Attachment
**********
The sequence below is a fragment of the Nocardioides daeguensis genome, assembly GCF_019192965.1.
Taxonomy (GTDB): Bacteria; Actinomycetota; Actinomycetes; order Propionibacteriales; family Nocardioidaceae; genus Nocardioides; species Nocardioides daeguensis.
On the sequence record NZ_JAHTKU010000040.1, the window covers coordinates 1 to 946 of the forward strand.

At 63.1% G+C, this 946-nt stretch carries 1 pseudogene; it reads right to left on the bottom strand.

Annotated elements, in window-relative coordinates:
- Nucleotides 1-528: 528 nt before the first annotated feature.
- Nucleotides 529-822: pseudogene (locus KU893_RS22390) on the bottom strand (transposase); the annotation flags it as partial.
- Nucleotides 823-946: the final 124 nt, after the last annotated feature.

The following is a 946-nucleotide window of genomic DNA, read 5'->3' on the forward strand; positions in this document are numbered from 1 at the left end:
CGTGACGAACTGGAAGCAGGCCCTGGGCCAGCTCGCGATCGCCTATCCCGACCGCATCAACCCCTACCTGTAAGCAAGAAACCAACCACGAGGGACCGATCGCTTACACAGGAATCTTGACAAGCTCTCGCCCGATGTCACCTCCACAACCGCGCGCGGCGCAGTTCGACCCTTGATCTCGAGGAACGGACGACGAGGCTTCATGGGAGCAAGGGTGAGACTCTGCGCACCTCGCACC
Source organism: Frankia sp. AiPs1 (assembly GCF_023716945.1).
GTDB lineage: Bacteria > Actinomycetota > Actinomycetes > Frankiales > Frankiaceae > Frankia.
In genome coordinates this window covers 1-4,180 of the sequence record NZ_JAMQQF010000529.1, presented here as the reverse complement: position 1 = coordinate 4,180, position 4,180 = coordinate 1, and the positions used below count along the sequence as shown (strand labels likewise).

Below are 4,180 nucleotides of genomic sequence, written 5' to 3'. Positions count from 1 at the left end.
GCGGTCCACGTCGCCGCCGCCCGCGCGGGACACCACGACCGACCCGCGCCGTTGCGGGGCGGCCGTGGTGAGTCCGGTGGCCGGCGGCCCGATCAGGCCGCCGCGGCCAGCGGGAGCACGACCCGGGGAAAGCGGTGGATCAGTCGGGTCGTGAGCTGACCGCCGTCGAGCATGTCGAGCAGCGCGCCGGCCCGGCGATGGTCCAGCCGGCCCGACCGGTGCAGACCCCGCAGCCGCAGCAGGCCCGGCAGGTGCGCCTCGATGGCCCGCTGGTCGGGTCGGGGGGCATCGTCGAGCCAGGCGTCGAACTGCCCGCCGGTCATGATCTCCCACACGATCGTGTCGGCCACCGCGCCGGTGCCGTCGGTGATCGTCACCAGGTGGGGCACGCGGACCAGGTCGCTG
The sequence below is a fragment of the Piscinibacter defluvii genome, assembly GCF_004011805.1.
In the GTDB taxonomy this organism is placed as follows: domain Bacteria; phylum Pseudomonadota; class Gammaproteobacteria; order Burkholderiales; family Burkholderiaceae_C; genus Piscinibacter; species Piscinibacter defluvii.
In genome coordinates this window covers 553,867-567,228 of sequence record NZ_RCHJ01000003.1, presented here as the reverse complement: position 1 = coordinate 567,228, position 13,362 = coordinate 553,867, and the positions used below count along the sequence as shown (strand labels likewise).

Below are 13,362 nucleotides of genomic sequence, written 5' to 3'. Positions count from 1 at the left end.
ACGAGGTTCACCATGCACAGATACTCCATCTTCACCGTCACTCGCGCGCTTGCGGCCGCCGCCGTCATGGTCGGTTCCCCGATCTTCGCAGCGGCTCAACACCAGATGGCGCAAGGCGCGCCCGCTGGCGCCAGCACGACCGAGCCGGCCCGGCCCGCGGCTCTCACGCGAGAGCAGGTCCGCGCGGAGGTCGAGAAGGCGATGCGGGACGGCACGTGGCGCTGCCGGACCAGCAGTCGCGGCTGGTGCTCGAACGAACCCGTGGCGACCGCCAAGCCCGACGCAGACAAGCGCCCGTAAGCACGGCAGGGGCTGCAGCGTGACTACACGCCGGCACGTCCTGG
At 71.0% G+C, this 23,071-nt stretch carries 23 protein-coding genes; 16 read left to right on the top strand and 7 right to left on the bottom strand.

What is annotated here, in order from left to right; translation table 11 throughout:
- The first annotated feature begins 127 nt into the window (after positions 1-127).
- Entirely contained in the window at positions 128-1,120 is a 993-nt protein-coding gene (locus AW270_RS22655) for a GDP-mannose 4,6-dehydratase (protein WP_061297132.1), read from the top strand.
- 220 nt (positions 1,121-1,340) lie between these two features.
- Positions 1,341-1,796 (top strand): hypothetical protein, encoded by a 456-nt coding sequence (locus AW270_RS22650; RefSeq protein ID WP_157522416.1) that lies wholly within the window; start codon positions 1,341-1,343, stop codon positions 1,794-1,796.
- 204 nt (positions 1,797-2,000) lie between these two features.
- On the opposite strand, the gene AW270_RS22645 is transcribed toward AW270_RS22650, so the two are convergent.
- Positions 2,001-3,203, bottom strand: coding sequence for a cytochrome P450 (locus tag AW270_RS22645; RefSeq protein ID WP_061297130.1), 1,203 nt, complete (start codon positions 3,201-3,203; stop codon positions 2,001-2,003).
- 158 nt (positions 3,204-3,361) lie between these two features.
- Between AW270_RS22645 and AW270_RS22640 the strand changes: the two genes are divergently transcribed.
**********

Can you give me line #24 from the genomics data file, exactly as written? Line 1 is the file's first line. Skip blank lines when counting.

- Entirely contained in the window at positions 128-1,120 is a 993-nt protein-coding gene (locus AW270_RS22655) for a GDP-mannose 4,6-dehydratase (protein WP_061297132.1), read from the top strand.